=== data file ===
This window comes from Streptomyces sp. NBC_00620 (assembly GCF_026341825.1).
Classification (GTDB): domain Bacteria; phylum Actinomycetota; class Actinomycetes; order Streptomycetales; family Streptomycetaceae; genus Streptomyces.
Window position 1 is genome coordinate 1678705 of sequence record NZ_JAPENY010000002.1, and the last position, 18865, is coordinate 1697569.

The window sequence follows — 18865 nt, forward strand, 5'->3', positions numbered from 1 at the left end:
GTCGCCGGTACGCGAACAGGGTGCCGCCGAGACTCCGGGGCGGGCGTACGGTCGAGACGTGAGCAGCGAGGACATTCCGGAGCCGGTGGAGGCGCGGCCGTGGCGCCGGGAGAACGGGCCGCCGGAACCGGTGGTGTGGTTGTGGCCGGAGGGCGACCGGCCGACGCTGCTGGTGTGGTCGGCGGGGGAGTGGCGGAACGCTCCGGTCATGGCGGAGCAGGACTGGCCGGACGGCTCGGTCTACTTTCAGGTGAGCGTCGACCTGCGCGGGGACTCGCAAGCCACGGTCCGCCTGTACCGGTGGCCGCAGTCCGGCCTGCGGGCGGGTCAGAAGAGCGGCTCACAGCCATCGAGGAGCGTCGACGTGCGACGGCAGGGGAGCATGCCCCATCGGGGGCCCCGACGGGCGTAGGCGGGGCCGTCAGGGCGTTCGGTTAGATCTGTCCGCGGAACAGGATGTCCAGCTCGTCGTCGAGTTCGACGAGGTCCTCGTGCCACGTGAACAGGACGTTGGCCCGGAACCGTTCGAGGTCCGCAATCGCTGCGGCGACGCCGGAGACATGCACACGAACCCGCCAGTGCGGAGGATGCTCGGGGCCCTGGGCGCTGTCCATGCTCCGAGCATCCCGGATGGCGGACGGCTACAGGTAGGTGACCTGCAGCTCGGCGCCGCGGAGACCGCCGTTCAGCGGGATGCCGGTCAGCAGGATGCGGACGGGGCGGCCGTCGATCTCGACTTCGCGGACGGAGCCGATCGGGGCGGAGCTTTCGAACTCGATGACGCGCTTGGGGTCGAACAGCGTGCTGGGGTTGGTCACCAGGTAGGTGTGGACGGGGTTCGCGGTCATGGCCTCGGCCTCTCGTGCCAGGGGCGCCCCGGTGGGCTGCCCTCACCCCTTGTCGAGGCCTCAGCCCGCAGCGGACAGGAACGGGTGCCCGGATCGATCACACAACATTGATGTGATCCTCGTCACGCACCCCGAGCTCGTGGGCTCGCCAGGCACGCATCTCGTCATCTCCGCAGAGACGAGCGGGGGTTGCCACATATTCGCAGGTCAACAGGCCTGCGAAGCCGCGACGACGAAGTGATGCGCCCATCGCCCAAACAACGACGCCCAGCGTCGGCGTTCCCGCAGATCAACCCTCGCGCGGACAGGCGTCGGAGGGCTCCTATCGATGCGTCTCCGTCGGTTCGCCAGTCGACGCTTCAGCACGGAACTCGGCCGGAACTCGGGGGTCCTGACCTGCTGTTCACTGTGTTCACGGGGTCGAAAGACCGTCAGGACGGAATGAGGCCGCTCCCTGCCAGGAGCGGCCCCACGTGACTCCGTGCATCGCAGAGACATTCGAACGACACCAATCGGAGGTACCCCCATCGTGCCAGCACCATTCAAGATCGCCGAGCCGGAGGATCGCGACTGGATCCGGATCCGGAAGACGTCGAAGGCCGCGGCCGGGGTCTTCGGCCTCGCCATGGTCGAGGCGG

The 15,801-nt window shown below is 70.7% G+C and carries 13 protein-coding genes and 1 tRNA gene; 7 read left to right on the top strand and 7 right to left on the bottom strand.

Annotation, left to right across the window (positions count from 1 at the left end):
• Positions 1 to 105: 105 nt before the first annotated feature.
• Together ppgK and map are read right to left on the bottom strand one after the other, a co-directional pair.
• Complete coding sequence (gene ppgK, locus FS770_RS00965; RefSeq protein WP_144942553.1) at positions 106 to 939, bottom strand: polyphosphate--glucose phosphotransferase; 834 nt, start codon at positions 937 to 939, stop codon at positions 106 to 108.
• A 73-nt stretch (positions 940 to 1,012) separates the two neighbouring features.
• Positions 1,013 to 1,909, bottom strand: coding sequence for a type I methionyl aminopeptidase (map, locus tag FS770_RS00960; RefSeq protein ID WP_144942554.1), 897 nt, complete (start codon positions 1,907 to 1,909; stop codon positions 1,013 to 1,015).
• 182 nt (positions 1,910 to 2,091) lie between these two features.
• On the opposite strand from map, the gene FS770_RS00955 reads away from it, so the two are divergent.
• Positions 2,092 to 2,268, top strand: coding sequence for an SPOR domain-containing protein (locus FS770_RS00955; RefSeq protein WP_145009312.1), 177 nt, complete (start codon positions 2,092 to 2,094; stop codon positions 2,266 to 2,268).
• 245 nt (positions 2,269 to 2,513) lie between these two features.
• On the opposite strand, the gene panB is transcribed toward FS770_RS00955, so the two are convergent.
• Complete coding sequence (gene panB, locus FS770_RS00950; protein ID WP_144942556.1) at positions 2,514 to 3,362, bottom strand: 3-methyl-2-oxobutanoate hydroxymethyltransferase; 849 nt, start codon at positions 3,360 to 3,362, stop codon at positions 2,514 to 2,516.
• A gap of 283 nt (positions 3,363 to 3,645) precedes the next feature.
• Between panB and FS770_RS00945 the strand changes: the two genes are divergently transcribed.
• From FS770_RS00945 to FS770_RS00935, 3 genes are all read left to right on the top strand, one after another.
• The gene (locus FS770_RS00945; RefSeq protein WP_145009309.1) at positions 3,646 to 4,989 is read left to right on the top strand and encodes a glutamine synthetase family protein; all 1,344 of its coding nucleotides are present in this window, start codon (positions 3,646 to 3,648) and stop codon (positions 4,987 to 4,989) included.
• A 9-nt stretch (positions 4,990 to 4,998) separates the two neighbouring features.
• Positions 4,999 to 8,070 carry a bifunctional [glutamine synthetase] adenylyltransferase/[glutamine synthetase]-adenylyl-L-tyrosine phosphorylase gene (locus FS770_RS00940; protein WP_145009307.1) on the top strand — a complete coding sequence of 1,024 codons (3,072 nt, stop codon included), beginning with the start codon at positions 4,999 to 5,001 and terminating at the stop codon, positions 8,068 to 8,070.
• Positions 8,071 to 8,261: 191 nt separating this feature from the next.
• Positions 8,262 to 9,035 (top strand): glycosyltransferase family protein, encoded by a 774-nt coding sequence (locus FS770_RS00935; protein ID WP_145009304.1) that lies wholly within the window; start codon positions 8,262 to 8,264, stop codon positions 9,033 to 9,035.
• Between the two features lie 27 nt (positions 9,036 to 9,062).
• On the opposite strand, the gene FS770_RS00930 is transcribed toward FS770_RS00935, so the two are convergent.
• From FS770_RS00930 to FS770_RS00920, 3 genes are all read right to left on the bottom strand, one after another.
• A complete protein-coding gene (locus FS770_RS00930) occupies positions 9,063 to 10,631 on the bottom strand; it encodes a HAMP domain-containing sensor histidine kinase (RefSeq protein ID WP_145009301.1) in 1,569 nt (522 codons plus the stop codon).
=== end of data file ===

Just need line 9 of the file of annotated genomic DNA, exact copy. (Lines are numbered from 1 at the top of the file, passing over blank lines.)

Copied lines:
• Together ppgK and map are read right to left on the bottom strand one after the other, a co-directional pair.